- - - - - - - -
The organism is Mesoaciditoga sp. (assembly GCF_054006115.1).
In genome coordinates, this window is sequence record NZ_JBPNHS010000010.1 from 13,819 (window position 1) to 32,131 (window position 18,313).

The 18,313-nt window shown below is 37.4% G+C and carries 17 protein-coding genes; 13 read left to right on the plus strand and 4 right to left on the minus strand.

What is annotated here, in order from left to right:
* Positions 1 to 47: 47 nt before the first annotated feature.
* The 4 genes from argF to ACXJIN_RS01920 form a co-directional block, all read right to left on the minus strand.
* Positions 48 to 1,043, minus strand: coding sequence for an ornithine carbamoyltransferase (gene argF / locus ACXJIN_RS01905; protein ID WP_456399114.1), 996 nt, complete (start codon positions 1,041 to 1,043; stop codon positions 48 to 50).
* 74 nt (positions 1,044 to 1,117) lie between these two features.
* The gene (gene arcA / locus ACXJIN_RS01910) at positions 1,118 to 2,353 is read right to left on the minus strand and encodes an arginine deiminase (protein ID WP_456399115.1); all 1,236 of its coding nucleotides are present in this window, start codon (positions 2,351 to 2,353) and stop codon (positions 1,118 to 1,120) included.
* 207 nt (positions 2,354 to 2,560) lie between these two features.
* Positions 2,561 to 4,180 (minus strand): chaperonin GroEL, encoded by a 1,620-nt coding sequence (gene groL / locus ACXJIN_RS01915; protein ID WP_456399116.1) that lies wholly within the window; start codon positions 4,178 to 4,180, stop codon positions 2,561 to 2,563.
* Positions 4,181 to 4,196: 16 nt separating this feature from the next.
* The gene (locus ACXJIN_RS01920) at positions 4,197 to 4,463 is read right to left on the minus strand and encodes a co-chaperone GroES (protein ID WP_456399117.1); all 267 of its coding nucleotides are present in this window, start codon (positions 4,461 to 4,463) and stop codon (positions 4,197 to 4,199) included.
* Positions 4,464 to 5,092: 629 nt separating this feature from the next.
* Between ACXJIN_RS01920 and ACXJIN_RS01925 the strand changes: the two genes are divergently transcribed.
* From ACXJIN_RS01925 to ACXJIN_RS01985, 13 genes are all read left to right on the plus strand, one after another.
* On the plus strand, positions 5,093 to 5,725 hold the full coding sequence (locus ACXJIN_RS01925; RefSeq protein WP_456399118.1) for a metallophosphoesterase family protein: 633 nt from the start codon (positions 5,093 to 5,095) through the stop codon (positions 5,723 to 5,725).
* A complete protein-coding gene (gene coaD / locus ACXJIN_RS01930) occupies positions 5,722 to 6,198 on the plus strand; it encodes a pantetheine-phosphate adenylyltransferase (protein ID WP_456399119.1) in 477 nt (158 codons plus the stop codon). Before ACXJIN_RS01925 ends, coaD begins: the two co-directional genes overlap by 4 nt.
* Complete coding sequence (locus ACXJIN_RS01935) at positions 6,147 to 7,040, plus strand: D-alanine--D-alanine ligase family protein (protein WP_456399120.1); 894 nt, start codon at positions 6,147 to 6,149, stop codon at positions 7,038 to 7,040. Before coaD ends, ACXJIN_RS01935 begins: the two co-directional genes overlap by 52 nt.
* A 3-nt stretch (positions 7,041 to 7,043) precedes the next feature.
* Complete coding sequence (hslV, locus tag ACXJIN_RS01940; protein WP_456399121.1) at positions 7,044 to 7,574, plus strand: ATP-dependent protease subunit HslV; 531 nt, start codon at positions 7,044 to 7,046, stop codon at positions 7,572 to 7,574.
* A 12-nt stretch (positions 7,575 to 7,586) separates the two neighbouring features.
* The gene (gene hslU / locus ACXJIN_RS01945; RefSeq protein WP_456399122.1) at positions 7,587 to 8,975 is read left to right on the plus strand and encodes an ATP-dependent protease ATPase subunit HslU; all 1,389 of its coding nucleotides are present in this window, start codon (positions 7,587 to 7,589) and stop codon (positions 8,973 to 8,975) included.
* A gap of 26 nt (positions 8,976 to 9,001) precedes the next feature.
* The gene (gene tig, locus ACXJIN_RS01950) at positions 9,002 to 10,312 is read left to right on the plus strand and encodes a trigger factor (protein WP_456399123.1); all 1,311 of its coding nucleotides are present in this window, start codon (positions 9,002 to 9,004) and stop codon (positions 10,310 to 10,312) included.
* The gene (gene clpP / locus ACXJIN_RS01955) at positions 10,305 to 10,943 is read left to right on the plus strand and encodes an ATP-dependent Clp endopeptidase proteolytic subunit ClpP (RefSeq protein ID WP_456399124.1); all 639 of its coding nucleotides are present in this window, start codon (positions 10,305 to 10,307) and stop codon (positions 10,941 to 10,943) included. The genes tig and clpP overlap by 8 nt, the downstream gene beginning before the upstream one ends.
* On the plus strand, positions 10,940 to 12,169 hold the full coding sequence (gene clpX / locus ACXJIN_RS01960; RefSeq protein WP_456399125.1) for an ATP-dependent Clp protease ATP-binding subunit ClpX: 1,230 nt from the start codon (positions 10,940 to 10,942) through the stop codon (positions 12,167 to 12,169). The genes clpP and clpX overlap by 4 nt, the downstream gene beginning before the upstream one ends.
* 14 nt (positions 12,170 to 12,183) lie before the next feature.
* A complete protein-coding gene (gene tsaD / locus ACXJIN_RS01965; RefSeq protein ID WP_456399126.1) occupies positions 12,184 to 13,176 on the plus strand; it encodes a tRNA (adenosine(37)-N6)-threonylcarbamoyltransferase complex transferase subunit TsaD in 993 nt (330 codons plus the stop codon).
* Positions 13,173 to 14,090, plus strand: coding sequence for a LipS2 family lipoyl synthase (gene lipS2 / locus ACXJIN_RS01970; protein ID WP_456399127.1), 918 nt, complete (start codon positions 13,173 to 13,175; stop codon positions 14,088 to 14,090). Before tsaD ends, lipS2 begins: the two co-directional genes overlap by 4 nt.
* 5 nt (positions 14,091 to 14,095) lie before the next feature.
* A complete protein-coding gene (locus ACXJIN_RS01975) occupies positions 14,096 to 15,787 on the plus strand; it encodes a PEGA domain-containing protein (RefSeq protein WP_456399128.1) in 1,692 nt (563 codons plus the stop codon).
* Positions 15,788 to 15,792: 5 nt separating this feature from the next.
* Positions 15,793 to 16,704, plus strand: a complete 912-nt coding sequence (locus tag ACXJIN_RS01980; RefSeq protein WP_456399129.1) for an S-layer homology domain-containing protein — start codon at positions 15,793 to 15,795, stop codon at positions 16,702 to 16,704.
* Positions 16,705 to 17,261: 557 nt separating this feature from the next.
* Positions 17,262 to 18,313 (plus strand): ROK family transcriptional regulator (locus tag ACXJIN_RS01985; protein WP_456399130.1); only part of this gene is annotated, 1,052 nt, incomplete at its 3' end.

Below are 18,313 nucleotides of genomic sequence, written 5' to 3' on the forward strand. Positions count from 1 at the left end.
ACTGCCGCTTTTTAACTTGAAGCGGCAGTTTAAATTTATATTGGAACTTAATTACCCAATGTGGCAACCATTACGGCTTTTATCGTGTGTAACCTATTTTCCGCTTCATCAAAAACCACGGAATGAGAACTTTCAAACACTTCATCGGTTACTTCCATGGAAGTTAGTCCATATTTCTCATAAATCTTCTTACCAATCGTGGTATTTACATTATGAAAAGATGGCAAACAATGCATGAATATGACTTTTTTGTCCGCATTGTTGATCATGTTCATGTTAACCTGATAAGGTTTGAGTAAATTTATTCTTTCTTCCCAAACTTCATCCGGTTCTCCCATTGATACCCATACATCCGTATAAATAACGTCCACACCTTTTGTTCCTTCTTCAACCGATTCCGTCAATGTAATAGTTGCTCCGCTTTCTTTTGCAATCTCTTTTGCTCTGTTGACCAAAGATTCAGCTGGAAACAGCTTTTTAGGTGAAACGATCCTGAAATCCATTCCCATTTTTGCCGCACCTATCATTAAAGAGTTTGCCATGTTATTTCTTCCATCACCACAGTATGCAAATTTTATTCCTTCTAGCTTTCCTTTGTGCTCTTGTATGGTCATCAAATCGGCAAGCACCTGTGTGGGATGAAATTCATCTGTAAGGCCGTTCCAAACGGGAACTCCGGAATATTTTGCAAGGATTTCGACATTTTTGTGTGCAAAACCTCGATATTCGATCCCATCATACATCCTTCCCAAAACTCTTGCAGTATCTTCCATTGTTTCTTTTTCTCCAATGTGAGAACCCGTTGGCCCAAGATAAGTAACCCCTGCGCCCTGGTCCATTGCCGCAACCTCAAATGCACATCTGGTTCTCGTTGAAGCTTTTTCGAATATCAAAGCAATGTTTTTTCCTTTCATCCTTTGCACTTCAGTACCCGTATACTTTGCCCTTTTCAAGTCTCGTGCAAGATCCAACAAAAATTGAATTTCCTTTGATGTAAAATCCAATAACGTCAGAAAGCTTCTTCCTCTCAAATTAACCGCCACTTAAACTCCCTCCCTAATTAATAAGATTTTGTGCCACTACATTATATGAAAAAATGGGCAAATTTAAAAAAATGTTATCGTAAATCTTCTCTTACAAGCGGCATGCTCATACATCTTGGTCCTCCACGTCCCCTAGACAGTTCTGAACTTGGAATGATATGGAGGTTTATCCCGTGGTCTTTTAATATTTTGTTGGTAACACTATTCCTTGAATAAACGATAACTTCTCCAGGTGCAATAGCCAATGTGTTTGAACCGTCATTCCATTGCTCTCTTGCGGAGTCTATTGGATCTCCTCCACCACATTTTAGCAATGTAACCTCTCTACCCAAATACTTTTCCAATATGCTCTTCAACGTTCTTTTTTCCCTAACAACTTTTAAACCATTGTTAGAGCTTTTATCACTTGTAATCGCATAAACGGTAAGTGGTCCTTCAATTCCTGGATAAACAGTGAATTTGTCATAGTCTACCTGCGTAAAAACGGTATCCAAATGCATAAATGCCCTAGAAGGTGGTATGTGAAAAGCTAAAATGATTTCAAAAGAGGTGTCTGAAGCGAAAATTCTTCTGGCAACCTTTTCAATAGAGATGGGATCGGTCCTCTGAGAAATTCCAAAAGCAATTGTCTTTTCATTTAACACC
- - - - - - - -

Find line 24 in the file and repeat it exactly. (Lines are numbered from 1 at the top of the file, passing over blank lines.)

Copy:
* A gap of 26 nt (positions 8,976 to 9,001) precedes the next feature.